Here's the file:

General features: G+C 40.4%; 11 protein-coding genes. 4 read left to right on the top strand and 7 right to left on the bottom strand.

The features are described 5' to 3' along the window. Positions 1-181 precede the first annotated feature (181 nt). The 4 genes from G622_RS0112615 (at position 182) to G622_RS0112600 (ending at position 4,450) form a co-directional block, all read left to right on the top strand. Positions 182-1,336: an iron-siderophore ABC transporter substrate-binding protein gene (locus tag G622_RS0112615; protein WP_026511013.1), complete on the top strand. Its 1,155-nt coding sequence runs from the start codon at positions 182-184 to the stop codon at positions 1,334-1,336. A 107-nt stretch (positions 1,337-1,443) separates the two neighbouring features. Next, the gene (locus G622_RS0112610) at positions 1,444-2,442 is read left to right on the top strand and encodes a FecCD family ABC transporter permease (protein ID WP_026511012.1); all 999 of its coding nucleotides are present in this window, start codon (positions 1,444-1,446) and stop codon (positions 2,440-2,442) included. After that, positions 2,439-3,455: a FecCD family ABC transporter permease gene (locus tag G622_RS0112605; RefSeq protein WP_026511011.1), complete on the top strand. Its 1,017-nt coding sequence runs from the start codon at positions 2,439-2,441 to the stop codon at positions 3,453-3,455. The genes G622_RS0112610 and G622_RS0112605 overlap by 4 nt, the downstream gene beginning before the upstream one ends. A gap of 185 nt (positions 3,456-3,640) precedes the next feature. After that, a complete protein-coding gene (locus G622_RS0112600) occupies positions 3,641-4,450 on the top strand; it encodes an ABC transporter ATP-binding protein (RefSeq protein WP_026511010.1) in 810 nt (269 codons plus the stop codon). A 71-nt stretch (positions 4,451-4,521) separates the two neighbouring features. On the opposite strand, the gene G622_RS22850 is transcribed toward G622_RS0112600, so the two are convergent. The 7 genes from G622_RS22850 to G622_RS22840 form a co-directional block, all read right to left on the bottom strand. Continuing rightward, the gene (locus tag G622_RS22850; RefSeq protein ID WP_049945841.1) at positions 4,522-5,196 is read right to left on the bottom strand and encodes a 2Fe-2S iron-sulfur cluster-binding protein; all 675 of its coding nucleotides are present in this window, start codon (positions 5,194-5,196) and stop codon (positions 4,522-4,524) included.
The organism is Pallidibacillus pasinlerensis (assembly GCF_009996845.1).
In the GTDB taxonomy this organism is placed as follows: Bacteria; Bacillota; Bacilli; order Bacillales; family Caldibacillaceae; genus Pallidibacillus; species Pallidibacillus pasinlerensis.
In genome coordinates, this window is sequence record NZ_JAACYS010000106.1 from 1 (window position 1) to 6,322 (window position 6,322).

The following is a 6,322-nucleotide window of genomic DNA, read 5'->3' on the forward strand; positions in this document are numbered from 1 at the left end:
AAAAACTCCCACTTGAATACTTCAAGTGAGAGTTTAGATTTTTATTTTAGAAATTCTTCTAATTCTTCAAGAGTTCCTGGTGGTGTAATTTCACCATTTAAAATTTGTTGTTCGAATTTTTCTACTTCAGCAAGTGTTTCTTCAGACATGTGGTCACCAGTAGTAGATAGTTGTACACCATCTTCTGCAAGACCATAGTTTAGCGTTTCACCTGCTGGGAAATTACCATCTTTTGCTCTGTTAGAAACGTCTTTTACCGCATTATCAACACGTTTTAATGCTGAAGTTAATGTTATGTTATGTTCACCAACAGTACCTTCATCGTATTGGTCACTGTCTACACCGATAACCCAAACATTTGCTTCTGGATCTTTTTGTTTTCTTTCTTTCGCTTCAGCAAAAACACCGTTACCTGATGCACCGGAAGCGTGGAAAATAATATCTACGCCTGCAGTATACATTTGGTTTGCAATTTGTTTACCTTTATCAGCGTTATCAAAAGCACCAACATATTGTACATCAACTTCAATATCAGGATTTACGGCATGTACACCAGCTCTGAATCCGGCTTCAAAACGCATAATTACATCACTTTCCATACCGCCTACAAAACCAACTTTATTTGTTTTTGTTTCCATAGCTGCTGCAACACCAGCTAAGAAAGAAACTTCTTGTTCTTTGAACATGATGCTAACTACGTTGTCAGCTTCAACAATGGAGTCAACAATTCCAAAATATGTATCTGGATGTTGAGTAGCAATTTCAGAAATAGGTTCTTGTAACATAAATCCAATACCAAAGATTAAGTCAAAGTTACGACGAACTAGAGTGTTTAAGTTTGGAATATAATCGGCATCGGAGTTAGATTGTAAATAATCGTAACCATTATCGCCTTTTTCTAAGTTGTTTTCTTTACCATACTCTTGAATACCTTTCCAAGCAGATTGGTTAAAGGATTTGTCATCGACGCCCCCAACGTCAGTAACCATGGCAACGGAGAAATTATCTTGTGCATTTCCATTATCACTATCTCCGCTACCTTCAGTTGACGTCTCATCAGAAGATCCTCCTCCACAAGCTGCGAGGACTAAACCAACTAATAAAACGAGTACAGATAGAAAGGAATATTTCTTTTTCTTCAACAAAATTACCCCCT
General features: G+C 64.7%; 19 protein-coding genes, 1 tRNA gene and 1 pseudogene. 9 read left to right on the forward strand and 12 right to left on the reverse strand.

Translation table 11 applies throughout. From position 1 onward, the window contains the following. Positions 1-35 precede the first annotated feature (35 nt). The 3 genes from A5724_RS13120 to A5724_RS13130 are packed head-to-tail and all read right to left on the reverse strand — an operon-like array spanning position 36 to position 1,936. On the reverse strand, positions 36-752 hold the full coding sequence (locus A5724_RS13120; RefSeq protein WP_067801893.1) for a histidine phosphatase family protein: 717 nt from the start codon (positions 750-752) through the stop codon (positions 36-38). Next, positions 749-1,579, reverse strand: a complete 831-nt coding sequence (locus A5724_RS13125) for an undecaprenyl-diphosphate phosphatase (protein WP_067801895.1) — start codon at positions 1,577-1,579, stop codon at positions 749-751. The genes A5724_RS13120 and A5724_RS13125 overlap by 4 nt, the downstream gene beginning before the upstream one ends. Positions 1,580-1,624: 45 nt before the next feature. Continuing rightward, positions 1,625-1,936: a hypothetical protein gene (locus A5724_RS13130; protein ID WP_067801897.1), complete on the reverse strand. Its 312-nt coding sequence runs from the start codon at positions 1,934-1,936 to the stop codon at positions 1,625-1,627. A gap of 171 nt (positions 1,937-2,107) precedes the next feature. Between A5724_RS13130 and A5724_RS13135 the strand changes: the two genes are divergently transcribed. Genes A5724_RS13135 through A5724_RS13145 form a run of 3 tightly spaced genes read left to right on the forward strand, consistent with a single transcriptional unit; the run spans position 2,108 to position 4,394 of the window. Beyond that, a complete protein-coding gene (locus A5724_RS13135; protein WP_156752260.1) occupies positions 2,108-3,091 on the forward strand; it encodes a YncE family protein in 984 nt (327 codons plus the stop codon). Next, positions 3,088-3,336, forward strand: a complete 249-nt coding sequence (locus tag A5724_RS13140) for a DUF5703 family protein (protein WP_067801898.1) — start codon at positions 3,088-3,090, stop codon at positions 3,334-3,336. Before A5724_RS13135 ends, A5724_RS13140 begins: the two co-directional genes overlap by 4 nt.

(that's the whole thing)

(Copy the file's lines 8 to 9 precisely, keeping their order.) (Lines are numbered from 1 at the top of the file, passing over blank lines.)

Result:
General features: G+C 64.7%; 19 protein-coding genes, 1 tRNA gene and 1 pseudogene. 9 read left to right on the forward strand and 12 right to left on the reverse strand.

Translation table 11 applies throughout. From position 1 onward, the window contains the following. Positions 1-35 precede the first annotated feature (35 nt). The 3 genes from A5724_RS13120 to A5724_RS13130 are packed head-to-tail and all read right to left on the reverse strand — an operon-like array spanning position 36 to position 1,936. On the reverse strand, positions 36-752 hold the full coding sequence (locus A5724_RS13120; RefSeq protein WP_067801893.1) for a histidine phosphatase family protein: 717 nt from the start codon (positions 750-752) through the stop codon (positions 36-38). Next, positions 749-1,579, reverse strand: a complete 831-nt coding sequence (locus A5724_RS13125) for an undecaprenyl-diphosphate phosphatase (protein WP_067801895.1) — start codon at positions 1,577-1,579, stop codon at positions 749-751. The genes A5724_RS13120 and A5724_RS13125 overlap by 4 nt, the downstream gene beginning before the upstream one ends. Positions 1,580-1,624: 45 nt before the next feature. Continuing rightward, positions 1,625-1,936: a hypothetical protein gene (locus A5724_RS13130; protein ID WP_067801897.1), complete on the reverse strand. Its 312-nt coding sequence runs from the start codon at positions 1,934-1,936 to the stop codon at positions 1,625-1,627. A gap of 171 nt (positions 1,937-2,107) precedes the next feature. Between A5724_RS13130 and A5724_RS13135 the strand changes: the two genes are divergently transcribed. Genes A5724_RS13135 through A5724_RS13145 form a run of 3 tightly spaced genes read left to right on the forward strand, consistent with a single transcriptional unit; the run spans position 2,108 to position 4,394 of the window. Beyond that, a complete protein-coding gene (locus A5724_RS13135; protein WP_156752260.1) occupies positions 2,108-3,091 on the forward strand; it encodes a YncE family protein in 984 nt (327 codons plus the stop codon). Next, positions 3,088-3,336, forward strand: a complete 249-nt coding sequence (locus tag A5724_RS13140) for a DUF5703 family protein (protein WP_067801898.1) — start codon at positions 3,088-3,090, stop codon at positions 3,334-3,336. Before A5724_RS13135 ends, A5724_RS13140 begins: the two co-directional genes overlap by 4 nt.